Their gathering is a temple theme and therefore appropriate for Zechariah to see as he is commanded to finish building the Jerusalem temple.
What was the object of gathering the Jews, or the people of God in any age of the world? The main object was to build unto the Lord a house whereby He could reveal unto His people the ordinances of His house and the glories of His kingdom, and teach the people the way of salvation; for there are certain ordinances and principles that, when they are taught and practiced, must be done in a place or house built for that purpose. (History of the Church, 5:423).
Zechariah 6:11 take silver and gold, and make crowns, and set them upon the head of Joshua… the high priest
“Zechariah's actions connected to the making of the crowns is replete with Christological symbolism. (Zech. 6:9-15.) . . .Zechariah is commanded to:
Take silver and gold and make crowns, and set [one] upon the head of Joshua the son of Josedech, the high priest. And speak unto him, saying, Thus spaketh the LORD of hosts, saying, Behold the man whose name is THE BRANCH; and he shall grow up out of his place, and he shall build the temple of the LORD: Even he shall build the temple of the LORD; and he shall bear the glory, and shall sit and rule upon his throne; and he shall be a priest upon his throne. (Zech. 6:11-13.)
“Several symbols belonging to this passage have Jesus as their referent. The name Joshua is the Hebrew equivalent of the Greek Jesus. Joshua, the high priest, has reference to Jesus the ‘great high priest.’ (Heb. 4:14; 3:1.) The Branch identified in the passage is Jesus (Jer. 23:5-6; Isa. 11:1-5, Zech. 3:8-10.). The reference to regalia, i.e., the crowns, the throne, and to the statements regarding the glory, sitting and ruling upon the throne point to Jesus as the ‘King of Zion’ (Moses 7:53), ‘King of glory’ (Ps. 24:7), and the ‘King of Kings and Lord of Lords.’ (Rev. 19:6.) In addition, the duplicated reference to temple speaks of the coronated and enthroned Jesus Christ. It is evident, then, that Zechariah's participation in the coronation of Joshua, the high priest, prophesied of the future coronation of Jesus Christ.” (Old Testament Symposium, LDS Church News, 1993, 12/11/93)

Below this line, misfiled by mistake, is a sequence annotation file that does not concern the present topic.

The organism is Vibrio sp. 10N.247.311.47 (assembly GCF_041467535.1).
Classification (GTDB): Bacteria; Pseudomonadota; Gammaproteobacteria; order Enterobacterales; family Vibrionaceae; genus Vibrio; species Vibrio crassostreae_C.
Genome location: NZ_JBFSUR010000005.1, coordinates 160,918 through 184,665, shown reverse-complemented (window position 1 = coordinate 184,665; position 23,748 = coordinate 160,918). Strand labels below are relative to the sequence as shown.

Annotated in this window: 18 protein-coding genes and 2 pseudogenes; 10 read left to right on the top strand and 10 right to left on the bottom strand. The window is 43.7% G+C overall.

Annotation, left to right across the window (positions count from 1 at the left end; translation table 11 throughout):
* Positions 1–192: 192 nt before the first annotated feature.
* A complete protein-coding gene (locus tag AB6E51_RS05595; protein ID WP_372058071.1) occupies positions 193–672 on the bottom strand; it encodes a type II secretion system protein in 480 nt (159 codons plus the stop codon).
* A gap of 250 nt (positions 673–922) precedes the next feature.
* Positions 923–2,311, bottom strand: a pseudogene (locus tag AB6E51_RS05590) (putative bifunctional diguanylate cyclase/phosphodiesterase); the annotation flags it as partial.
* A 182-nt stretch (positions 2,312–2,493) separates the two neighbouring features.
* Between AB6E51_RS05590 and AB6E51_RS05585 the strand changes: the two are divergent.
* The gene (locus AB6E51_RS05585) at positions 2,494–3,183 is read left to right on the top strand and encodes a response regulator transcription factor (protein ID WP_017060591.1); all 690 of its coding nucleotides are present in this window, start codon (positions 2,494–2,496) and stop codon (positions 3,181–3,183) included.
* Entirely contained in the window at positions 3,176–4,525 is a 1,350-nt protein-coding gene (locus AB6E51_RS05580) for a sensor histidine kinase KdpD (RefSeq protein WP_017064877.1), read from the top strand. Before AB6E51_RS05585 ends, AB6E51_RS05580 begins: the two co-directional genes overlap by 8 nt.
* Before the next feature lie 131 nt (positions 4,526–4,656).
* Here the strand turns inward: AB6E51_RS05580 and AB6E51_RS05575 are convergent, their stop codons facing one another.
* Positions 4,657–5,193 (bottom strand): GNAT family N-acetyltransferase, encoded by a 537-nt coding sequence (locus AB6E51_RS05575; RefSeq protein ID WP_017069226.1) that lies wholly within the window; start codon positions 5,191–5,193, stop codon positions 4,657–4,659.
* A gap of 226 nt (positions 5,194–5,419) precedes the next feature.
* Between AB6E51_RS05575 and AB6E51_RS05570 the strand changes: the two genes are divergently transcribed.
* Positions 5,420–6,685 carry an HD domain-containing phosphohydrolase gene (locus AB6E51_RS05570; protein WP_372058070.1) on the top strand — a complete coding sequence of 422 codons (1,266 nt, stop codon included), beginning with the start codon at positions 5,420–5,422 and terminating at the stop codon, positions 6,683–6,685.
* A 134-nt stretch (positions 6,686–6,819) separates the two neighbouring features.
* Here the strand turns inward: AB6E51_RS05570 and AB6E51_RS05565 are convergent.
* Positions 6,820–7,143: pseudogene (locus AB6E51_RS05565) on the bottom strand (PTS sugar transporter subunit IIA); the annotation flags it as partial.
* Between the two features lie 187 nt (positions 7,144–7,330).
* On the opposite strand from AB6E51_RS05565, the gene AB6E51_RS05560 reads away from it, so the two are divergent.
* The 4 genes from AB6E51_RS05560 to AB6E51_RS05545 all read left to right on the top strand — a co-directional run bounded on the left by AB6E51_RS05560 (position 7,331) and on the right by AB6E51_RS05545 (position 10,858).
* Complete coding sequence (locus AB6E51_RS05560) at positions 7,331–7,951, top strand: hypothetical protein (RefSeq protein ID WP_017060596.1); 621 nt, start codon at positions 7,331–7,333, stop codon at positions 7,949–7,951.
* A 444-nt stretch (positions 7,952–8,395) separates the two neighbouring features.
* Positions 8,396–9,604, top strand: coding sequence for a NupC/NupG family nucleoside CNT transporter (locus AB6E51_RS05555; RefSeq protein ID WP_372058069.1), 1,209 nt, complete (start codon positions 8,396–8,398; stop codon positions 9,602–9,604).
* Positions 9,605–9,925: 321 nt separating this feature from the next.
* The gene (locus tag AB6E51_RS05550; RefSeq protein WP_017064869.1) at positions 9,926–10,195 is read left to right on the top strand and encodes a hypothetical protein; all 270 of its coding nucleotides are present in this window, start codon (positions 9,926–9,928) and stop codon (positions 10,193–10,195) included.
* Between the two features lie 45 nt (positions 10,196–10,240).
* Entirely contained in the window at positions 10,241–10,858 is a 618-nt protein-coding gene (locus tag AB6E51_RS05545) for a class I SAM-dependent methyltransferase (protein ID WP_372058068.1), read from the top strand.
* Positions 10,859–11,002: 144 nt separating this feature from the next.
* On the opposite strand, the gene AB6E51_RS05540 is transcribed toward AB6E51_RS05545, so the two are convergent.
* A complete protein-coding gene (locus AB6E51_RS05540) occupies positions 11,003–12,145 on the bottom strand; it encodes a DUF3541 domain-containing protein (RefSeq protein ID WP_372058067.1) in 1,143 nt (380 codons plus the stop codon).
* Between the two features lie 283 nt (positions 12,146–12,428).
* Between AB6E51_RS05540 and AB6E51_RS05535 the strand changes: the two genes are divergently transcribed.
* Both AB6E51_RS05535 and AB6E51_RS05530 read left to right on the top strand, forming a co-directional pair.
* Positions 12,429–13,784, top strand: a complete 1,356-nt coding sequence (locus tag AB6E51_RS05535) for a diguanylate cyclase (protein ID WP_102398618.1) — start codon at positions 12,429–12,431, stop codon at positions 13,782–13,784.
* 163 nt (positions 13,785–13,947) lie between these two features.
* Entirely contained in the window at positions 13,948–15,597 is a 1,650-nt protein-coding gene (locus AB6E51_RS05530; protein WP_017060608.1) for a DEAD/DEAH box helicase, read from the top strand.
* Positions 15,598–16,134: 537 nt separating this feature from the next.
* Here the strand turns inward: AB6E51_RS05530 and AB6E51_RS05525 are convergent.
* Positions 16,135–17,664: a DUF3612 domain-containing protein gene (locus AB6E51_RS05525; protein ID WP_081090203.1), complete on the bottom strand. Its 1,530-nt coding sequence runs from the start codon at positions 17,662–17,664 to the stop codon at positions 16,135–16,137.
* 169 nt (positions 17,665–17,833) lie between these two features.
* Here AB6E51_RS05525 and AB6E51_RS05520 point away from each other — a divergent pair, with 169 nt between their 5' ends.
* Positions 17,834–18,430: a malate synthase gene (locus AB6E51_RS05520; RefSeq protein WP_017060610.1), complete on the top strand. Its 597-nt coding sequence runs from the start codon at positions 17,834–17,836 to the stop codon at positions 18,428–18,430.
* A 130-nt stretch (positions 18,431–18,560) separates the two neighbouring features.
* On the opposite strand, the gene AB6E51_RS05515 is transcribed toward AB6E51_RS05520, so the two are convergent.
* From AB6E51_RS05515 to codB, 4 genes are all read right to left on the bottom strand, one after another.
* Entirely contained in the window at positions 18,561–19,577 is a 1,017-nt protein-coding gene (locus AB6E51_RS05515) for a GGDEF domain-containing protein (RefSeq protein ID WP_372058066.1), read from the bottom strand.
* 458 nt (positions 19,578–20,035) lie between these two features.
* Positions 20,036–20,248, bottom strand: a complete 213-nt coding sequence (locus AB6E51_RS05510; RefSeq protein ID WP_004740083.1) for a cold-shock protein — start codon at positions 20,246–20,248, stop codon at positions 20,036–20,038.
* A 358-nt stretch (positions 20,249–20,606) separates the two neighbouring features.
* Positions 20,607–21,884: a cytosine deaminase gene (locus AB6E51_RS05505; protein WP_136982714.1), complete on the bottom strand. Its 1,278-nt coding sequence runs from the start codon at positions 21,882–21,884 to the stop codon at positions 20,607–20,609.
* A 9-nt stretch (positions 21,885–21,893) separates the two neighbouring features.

Zechariah 6:12 Behold the man whose name is the BRANCH… he shall build the temple of the Lord
Joshua, the high priest, is a type for Christ. He has a crown put upon his head. He is the great high priest of his people. These represent the symbolism of the Millennial Messiah’s rule and reign in Jerusalem as the King of the Jews—the Great High Priest of the people. Paul charged, “consider the Apostle and High Priest of our profession, Christ Jesus… For this man was counted worth of more glory than Moses, inasmuch as he who hath builded the house hath more honour than the house.” (Heb. 3:1-3) Do we think of Christ as a builder? Not typically, but we should. We should think of him as the builder of God’s kingdom. And Paul understands Zechariah’s imagery of the High Priest as the builder of the temple. Paul compares the old Jewish high priests, like Joshua of Zechariah’s day, with Christ, “For every high priest taken from among men is ordained for men in things pertaining to God, that he may offer both gifts and sacrifices for sins.” The symbolism is that Christ was, “called of God an high priest after the order of Melchisedek” (Heb. 5:10) ordained for men in things pertaining to God that he might offer the incomprehensible gift and the ultimate sacrifice for sin. And He “shall build the temple of the Lord.”